Everything you need to know about Bodø, European Capital of Culture 2024
Bold, unexpected, and modern, this Arctic city’s time to shine has come.
The story of Bodø’s bid to become European Capital of Culture tells you a lot about the city’s spirit.
Together with the surrounding region of Nordland, Bodø (pronounced bu-dah) won the title without national government support, financial or otherwise. In fact, the Norwegian Ministry of Culture asked Bodø NOT to bid, but Bodø went ahead anyway. And won.
It was a surprising move for a place that many Norwegians thought of as bland – if they thought of it at all.
Raymond Limstrand Jakobsen, sales manager of Bodø’s new Wood Hotel and a life-long Bodø inhabitant, known as a Bodøværing, tell us, “When I was growing up here in the ‘80s, most of what I read in the newspapers about Bodø was that it was the ugliest city in Norway. [The Luftwaffe’s bombs destroyed almost the entire downtown and port area during World War II.] That's not something that makes you feel proud!
“Then, in 2006, Parkenfestivalen, a big music festival, launched here and suddenly great artists from all over the world started to come and play in Bodø. That started to make us feel us prouder, to believe in ourselves.”
Since then, Parkenfestivalen has gone from strength to strength, Bodø has won the title of Norway’s most attractive city (2016), and has been Norway’s cultural city (2017).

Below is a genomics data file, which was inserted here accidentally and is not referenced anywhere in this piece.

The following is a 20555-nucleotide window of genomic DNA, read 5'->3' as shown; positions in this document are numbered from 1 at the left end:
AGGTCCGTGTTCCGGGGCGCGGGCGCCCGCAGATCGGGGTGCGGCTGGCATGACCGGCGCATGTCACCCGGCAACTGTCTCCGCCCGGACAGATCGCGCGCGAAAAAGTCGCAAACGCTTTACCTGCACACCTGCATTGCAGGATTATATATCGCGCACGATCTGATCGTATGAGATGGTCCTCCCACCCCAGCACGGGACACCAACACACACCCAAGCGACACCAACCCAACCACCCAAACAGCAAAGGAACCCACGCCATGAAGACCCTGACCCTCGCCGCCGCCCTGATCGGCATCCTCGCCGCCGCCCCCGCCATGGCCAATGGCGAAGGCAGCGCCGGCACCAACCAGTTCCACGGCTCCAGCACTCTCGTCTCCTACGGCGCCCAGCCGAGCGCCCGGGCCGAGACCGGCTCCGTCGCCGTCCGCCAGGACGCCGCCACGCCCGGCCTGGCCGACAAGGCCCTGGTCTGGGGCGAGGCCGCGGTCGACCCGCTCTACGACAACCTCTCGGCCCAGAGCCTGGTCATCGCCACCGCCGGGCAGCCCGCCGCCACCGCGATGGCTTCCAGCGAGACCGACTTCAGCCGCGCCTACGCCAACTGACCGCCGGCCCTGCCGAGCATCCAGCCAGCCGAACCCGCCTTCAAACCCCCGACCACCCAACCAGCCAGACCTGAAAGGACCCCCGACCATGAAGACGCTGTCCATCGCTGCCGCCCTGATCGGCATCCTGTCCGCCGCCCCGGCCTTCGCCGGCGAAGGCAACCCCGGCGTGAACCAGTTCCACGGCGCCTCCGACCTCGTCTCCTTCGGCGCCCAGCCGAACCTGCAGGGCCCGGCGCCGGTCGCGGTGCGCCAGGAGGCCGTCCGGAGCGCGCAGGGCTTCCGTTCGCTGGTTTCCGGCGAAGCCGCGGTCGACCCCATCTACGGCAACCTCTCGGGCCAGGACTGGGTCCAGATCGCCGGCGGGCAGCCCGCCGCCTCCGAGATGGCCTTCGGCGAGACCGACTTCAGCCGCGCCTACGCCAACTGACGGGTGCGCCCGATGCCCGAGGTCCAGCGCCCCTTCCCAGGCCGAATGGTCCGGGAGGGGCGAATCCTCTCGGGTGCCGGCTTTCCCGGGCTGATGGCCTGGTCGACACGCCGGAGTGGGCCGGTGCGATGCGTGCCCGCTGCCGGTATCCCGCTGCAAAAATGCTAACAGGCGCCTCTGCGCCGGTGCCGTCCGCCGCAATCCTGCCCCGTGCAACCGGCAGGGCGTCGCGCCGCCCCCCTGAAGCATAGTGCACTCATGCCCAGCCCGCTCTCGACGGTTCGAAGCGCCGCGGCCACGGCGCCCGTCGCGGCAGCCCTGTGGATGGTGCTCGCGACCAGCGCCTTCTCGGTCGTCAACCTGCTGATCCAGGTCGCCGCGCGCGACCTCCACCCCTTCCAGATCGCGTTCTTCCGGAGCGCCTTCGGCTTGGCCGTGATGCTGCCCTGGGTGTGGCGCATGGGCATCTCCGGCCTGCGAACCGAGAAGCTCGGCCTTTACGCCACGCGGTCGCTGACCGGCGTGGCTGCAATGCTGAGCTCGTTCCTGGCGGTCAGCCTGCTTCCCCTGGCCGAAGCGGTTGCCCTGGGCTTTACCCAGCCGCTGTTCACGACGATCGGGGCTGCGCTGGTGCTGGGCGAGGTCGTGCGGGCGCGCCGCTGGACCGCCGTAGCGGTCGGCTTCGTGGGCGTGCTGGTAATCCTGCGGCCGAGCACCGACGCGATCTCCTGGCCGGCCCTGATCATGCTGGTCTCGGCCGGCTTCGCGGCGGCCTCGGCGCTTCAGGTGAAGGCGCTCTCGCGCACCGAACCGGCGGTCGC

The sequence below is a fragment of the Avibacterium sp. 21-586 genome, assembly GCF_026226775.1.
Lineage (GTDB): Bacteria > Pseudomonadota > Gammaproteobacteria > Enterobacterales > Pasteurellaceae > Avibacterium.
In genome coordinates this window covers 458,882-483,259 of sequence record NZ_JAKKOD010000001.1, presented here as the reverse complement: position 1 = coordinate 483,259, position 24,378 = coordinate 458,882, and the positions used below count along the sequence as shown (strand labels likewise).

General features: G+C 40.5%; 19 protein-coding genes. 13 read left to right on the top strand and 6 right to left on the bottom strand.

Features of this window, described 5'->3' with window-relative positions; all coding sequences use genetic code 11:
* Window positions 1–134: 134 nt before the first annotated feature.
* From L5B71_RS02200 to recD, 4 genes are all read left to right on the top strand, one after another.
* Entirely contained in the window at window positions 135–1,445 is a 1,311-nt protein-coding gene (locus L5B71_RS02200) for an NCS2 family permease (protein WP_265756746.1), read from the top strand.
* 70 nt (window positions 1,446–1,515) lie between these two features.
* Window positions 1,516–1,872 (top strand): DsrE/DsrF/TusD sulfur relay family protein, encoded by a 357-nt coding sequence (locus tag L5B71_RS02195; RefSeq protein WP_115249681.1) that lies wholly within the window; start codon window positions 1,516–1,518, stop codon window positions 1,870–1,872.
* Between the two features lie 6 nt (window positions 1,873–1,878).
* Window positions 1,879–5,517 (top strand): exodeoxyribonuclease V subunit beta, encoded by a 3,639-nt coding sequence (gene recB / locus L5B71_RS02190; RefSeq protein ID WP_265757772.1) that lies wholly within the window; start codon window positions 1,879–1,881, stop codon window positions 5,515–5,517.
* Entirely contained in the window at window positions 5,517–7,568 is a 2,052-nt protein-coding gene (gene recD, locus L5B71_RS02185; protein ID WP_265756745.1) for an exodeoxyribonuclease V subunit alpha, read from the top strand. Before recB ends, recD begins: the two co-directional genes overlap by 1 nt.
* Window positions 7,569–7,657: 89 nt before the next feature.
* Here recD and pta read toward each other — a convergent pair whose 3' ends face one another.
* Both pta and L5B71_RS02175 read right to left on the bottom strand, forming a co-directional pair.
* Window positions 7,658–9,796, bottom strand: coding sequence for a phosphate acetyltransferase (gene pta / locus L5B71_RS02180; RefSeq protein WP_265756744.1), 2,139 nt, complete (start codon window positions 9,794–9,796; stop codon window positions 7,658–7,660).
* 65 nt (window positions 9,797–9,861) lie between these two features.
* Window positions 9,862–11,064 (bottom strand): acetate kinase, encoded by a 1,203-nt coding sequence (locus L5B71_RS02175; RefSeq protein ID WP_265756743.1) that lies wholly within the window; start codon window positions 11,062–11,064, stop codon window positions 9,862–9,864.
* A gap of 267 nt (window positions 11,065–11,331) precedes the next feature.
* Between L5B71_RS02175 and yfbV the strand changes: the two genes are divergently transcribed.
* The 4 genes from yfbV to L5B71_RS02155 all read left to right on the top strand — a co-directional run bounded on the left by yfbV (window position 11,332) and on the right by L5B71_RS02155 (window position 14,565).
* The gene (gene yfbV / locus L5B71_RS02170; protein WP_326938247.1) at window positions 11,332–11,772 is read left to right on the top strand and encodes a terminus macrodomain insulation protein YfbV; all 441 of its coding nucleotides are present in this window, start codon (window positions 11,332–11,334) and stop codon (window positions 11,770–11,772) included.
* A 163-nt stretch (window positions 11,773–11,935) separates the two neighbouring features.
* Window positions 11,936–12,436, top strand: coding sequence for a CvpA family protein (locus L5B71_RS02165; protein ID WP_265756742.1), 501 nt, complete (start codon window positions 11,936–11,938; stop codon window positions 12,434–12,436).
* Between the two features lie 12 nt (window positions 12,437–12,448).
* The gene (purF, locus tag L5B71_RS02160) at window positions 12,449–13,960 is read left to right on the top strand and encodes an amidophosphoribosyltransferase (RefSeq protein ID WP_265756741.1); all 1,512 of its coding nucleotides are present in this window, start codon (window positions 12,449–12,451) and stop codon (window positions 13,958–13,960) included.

Despite those cultural strides, until very recently Bodø’s identity and its biggest industry was built on its military connections. In 1960, at the height of the Cold War, a US military plane was shot down by the Soviet Union on its way from Pakistan to Bodø where it was stationed. The event put Bodø on the political world map. For many decades, it was home to one of Norway’s most important air bases and the Norwegian Air Force’s fleet of F16 jets.
But there’s far more to Northern Norway’s second-largest city than fighter planes. Bodø is entrepreneurial, vibrant, and unafraid to try new things.
Its unconventional spirit is seen in the people and companies that call Bodø home. One thriving local business, Studio EBN, crafts beautiful accessories from salmon leather. Another, Craig Alibone Pâtisserie & Champagneria, elevates its award-winning chocolates by adding typically Norwegian flavors, such as salt from nearby Saltstraumen and locally picked berries.
Craig Alibone, an Englishman who moved to Bodø 10 years ago, has even created two chocolate bars to celebrate Bodø’s year as European Capital of Culture: brunøst and blackcurrant, and rosemary and roasted almond. “They are Norwegian in their essence,” he says of the bars, “but the flavor combinations get people to try something a bit different.”
Bodø really is the perfect place for a year of cutting-edge culture.
Bodø’s story: Operation Reinvention
For a long time, the city was known for its military air base. There’s been an airfield of some form here since 1940. But in 2022, Bodø Air Station closed, leaving the Arctic city to forge a new identity – an opportunity it’s grabbing with both hands.